90th Birthday Party for Fr. Bede

Fr. Bede is presented with a papal blessing.

Fr. Bede Lackner celebrates his 90th birthday this year. A group of his former students from the University of Dallas and from the University of Texas at Arlington honored him with a party in the guest house of the Abbey. Vince Ansiaux and John Gallagher, two students from Fr. Bede's "Western Civilization" course in the 1960's, organized the celebration.

Fr. Bede was given a cake with an image of Citeaux (the founding monastery of the Cistercian Order) drawn in the icing. In anddition, he was given a very special present from his former students: a papal blessing. May God bless him and his former students after so many years of teaching and priestly ministry.

Our Lady of Dallas Welcomes Novices

On August 19, 2017, during first vespers of the solemnity of St. Bernard of Clairvaux, Our Lady of Dallas welcomed two young men into the novitiate, Br. Christopher (Michael) Kalan and Br. Aelred (Collin) Backus.

Two young men present themselves for the novitiate.

After the community finished chanting the psalms of vespers, Fr. Ignatius, who is the novice master at Our Lady of Dallas, led the two young men from the pews into the sanctuary. Prostrating themselves before the abbot, they asked for “The mercy of God and of the Order.” The abbot replied, “Rise in the name of the Lord.” With this gesture, we enter monastic life by frankly confessing our neediness and our desire for God; and the first response of the monks who receive our petition is a word of consolation encouraging us to step forward with confidence in God’s grace, that is, to “rise” in his name.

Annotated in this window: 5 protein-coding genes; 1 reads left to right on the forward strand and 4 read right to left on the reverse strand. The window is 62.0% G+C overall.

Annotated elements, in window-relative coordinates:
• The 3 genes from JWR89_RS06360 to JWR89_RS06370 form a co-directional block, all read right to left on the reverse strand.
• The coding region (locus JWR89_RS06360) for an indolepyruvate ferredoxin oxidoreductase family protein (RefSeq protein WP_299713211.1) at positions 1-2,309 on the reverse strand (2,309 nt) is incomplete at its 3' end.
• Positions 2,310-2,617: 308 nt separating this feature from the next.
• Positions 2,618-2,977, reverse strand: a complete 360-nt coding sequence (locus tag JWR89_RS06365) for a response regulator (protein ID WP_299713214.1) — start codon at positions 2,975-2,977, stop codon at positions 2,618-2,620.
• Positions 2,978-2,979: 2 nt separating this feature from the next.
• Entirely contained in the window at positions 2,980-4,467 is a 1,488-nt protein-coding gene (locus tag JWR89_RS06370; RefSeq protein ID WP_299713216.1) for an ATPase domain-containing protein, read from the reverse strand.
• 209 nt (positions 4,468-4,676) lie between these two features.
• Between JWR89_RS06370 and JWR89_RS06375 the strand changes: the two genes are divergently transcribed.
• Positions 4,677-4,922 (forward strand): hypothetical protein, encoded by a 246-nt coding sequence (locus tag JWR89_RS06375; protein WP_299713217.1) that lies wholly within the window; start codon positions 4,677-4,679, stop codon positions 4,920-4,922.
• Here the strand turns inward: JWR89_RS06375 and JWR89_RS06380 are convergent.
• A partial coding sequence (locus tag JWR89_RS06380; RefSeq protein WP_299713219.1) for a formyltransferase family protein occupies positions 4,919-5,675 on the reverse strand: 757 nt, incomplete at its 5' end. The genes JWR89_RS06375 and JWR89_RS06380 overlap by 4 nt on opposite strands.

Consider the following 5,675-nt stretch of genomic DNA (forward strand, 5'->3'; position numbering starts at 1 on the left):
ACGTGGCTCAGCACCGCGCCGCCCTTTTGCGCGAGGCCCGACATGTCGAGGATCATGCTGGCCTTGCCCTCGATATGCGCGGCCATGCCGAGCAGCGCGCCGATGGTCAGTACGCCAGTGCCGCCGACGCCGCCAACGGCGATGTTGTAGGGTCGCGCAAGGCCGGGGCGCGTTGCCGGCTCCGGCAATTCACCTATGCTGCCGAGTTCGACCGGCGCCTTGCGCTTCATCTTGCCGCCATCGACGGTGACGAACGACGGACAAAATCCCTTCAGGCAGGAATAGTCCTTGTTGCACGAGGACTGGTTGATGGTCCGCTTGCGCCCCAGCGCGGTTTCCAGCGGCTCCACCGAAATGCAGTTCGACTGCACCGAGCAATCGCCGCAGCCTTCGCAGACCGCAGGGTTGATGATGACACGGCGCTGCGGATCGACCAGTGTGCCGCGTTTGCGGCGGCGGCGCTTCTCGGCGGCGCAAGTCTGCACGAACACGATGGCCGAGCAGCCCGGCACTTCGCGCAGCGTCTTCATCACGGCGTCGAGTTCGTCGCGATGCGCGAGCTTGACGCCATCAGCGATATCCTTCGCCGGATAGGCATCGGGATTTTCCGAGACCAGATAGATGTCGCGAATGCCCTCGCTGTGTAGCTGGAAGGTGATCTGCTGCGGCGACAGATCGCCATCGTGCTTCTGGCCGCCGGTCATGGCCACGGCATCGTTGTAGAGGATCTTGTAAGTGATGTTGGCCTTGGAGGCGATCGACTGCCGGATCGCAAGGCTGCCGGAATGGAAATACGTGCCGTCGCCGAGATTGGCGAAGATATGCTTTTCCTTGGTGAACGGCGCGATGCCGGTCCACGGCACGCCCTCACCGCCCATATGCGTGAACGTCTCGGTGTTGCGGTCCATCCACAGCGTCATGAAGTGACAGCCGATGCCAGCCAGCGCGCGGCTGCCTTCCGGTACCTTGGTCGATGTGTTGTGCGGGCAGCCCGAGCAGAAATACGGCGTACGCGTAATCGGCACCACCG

Br. Christopher enters the novitiate after graduating with a degree in physics from the University of Dallas and engineering from Texas A&M University. His skills as a handyman have already made quite an impression among the monks. Br. Aelred is a graduate of Benedictine College in Atchison, Kansas, where he majored in philosophy and theology. Both men are now beginning the time of discernment toward the monastic life and the priesthood. In significant ways, the novice withdraws from his former way of life in order to dedicate himself more intensely to prayer, education, and human and spiritual growth. One of the ways in which the novice typically grows is precisely in his ability to discern the will of God. Like Samuel, we all need to be taught to perceive his voice, and so we need a community to teach us (cf. 1 Samuel 3:1-18).

Fr. Julius and Br. Aelred celebrate after investiture.

Br. Aelred is familiar with the ways in which our discernment can grow. When asked about his own discernment, he replied: “My attraction to the monastic life was initially rather immature because I did not yet have the foundation of a daily prayer life. It wasn’t until my sophomore year at college that I really began to explore the depths of God’s calling and the self-abandonment required for a response. When discernment was coupled with the daily attempts to be with God and develop a relationship with Him, I was able to know myself better and understand that God’s will for my life corresponds with my deepest desire, by now monastic life, so long as I pursue it selflessly.”